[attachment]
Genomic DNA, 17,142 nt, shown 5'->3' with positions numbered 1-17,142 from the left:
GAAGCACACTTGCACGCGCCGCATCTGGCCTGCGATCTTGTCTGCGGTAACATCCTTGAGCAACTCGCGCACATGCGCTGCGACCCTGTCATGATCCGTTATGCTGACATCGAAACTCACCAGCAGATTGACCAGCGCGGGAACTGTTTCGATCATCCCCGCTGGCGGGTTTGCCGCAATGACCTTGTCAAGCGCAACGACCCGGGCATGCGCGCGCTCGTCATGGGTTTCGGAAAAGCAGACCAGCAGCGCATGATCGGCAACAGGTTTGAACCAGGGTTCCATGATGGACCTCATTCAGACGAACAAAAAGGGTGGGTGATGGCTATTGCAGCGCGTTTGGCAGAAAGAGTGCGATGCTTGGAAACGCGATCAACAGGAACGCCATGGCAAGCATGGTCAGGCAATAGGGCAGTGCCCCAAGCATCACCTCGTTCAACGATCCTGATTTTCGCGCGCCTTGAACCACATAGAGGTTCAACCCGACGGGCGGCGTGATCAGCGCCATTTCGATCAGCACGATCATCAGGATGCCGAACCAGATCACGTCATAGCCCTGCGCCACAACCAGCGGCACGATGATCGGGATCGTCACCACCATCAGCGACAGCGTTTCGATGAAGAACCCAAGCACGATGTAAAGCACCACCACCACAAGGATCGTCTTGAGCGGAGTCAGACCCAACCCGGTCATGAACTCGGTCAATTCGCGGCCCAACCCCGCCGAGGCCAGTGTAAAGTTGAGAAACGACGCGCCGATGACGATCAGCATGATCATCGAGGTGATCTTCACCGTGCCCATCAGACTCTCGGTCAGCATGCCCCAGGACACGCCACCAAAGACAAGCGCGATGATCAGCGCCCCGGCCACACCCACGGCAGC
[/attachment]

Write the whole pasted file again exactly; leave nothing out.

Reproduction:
Genomic DNA, 17,142 nt, shown 5'->3' with positions numbered 1-17,142 from the left:
GAAGCACACTTGCACGCGCCGCATCTGGCCTGCGATCTTGTCTGCGGTAACATCCTTGAGCAACTCGCGCACATGCGCTGCGACCCTGTCATGATCCGTTATGCTGACATCGAAACTCACCAGCAGATTGACCAGCGCGGGAACTGTTTCGATCATCCCCGCTGGCGGGTTTGCCGCAATGACCTTGTCAAGCGCAACGACCCGGGCATGCGCGCGCTCGTCATGGGTTTCGGAAAAGCAGACCAGCAGCGCATGATCGGCAACAGGTTTGAACCAGGGTTCCATGATGGACCTCATTCAGACGAACAAAAAGGGTGGGTGATGGCTATTGCAGCGCGTTTGGCAGAAAGAGTGCGATGCTTGGAAACGCGATCAACAGGAACGCCATGGCAAGCATGGTCAGGCAATAGGGCAGTGCCCCAAGCATCACCTCGTTCAACGATCCTGATTTTCGCGCGCCTTGAACCACATAGAGGTTCAACCCGACGGGCGGCGTGATCAGCGCCATTTCGATCAGCACGATCATCAGGATGCCGAACCAGATCACGTCATAGCCCTGCGCCACAACCAGCGGCACGATGATCGGGATCGTCACCACCATCAGCGACAGCGTTTCGATGAAGAACCCAAGCACGATGTAAAGCACCACCACCACAAGGATCGTCTTGAGCGGAGTCAGACCCAACCCGGTCATGAACTCGGTCAATTCGCGGCCCAACCCCGCCGAGGCCAGTGTAAAGTTGAGAAACGACGCGCCGATGACGATCAGCATGATCATCGAGGTGATCTTCACCGTGCCCATCAGACTCTCGGTCAGCATGCCCCAGGACACGCCACCAAAGACAAGCGCGATGATCAGCGCCCCGGCCACACCCACGGCAGC